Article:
Sharlto Copley Saves Dopey "Hardcore Henry"

Sci-fi actioner “Hardcore Henry” made a splash at the 2015 Toronto International Film Festival (under better title “Hardcore”) with its unbroken first-person perspective and zany bloodletting. Something about vicariously impaling a bad guy with a detached wiper blade struck a chord with TIFF attendees, turning an improbable project into an even more improbable $10 million buy for STX Entertainment. But for first-time Russian director Ilya Naishuller, it was just the next logical step towards an accidental movie career.

Based on a hyper-violent music video Naishuller made for his own rock band in 2013, “Hardcore Henry” spends nearly all of its 95 minutes from the perspective of its title character. We’re Henry. At first baldly aping “The Bourne Identity” and then “Crank,” the movie sees a mute Henry wake up in an airship with no self-knowledge but a penchant for combat and a need to intermittently recharge his heart via battery.

After a scientist (Haley Bennett) informs Henry that she’s actually his wife, Estelle, and lovingly attaches a few bionic limbs to his beat-up body, telekinetic villain Akan (Danila Kozlovsky) shows up to impart some ridiculous exposition and unleash a few howlingly funny one-liners (this happens throughout). Then, escape! Henry rides an escape pod from the airship onto terra firma, handily dispatching goon after goon until we meet up with the film’s MVP.

That’s Sharlto Copley (“District 9”), playing multiple versions of the same character. As Jimmy, he’s our guardian angel, inexplicably transforming from secret agent to stoner to punk rocker to wheelchair bound sage, sometimes all in the same scene. When his abilities are finally given an explanation, it’s with a bonkers musical number set to Frank Sinatra’s “I’ve Got You Under My Skin.”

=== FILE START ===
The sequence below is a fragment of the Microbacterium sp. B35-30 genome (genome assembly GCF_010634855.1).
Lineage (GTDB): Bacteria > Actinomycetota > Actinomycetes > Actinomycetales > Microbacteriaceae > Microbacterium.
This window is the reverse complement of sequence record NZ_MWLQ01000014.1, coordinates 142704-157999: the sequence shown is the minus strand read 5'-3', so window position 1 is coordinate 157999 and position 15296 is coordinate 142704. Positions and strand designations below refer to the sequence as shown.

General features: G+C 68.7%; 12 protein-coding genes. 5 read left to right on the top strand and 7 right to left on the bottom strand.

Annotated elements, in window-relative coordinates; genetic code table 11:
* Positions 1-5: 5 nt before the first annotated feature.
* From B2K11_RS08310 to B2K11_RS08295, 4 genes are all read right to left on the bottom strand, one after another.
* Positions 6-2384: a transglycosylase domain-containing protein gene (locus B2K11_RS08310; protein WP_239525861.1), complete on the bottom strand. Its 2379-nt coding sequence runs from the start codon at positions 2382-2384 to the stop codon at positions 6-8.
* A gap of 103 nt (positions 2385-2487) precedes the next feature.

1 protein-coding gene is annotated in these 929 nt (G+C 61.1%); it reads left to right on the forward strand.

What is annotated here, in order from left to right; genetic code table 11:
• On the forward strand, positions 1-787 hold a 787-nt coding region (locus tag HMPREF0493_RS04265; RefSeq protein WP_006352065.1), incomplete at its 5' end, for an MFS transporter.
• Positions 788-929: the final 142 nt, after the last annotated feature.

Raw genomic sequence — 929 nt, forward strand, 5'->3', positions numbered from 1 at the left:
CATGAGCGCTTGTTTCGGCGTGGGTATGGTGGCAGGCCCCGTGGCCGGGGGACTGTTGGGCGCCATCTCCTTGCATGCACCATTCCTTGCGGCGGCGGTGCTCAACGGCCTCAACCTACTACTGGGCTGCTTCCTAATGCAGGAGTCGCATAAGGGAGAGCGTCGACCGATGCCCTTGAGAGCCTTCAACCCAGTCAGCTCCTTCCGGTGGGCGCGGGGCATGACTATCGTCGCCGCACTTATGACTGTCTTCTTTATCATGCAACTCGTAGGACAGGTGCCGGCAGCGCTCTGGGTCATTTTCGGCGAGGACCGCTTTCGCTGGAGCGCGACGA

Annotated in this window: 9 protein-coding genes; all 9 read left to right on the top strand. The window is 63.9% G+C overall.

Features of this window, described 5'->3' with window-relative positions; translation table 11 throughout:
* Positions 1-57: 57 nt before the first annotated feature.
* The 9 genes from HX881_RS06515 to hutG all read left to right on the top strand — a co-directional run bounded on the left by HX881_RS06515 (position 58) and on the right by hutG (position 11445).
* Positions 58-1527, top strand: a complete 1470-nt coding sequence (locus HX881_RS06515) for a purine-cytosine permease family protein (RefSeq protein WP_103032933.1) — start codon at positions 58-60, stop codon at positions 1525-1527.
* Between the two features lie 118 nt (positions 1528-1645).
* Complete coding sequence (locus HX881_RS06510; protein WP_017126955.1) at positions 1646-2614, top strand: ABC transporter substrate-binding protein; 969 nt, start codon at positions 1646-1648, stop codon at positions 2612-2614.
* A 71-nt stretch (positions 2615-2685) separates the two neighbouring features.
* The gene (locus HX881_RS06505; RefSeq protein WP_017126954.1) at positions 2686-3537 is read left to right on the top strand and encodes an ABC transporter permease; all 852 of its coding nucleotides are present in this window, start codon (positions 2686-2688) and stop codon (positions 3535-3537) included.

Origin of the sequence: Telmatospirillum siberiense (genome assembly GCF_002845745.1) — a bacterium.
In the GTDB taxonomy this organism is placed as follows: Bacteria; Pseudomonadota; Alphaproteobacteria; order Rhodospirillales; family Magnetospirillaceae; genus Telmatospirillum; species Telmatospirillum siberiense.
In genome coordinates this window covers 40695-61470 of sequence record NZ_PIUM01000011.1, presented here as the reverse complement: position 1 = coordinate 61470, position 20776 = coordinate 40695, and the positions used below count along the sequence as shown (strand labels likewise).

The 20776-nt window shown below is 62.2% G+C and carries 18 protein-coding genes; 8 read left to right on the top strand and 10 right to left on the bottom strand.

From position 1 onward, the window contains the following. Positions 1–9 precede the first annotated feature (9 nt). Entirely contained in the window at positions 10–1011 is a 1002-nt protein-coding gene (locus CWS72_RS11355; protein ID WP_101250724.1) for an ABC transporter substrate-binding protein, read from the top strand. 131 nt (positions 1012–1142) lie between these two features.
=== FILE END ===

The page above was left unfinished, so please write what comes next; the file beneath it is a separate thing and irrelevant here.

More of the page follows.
Thankfully, Copley is in more of the film than he isn’t, lending some much needed madness to a loose leaf-thin script. Bottling the same kind of weird energy he brought to Joe Carnahan’s “The A-Team” and Spike Lee’s “Oldboy” remake, the South African actor’s performance helps to break up the monotony of the action and make up for the silence of his partner in crime. If only the story were as much fun.

By the time the novelty of the first-person perspective wears out – recalling that John Carpenter did the same thing nearly 40 years ago in the opening sequence of “Halloween” expedites the process – the chase movie template begins to weigh heavily. Most of the action is missing any obvious spark, akin to a metal band chugging away on the same power chord for an hour and a half.

Even worse is the shakiness inherent in the cinematography.

Since the film was shot on a GoPro Hero 3 camera with a custom-made head mount, at least a dozen scenes serve as mini motion sickness machines. Watching a short music video on YouTube is a very different thing from watching a feature on a big screen. Viewers who had trouble with the unsteady visuals of “Cloverfield” or the aforementioned “Bourne” series might need to grab an extra popcorn bucket at the concession stand (read: for puking).

There are other problem areas, too, like a dull techno soundtrack and a deficiency of long takes (seams abound in the editing). And the bulk of the film doesn’t live up to its gleefully malevolent ‘80s music video opening credits.

But a fun performance from Copley and just enough moments of self-reflexive absurdity (see: a brief visit from Elmer Bernstein’s theme for “The Magnificent Seven”) make “Hardcore Henry” an adequate arcade-style brawler with a few nice tricks up its sleeve. Ticket buyers might not feel like the hero the movie wants so badly to make them, but they certainly won’t end up one of Henry’s hapless victims.

-J. Olson

Rating: ★★★ out of ★★★★★ (Okay)

Release Date: April 8, 2016
Studio: STX Entertainment
Director: Ilya Naishuller
Screenwriter: Ilya Naishuller
Starring: Sharlto Copley, Danila Kozlovsky, Haley Bennett, Andrey Dementiev, Dasha Charusa, Sveta Ustinova
MPAA Rating: R (for non-stop bloody brutal violence and mayhem, language throughout, sexual content/nudity and drug use)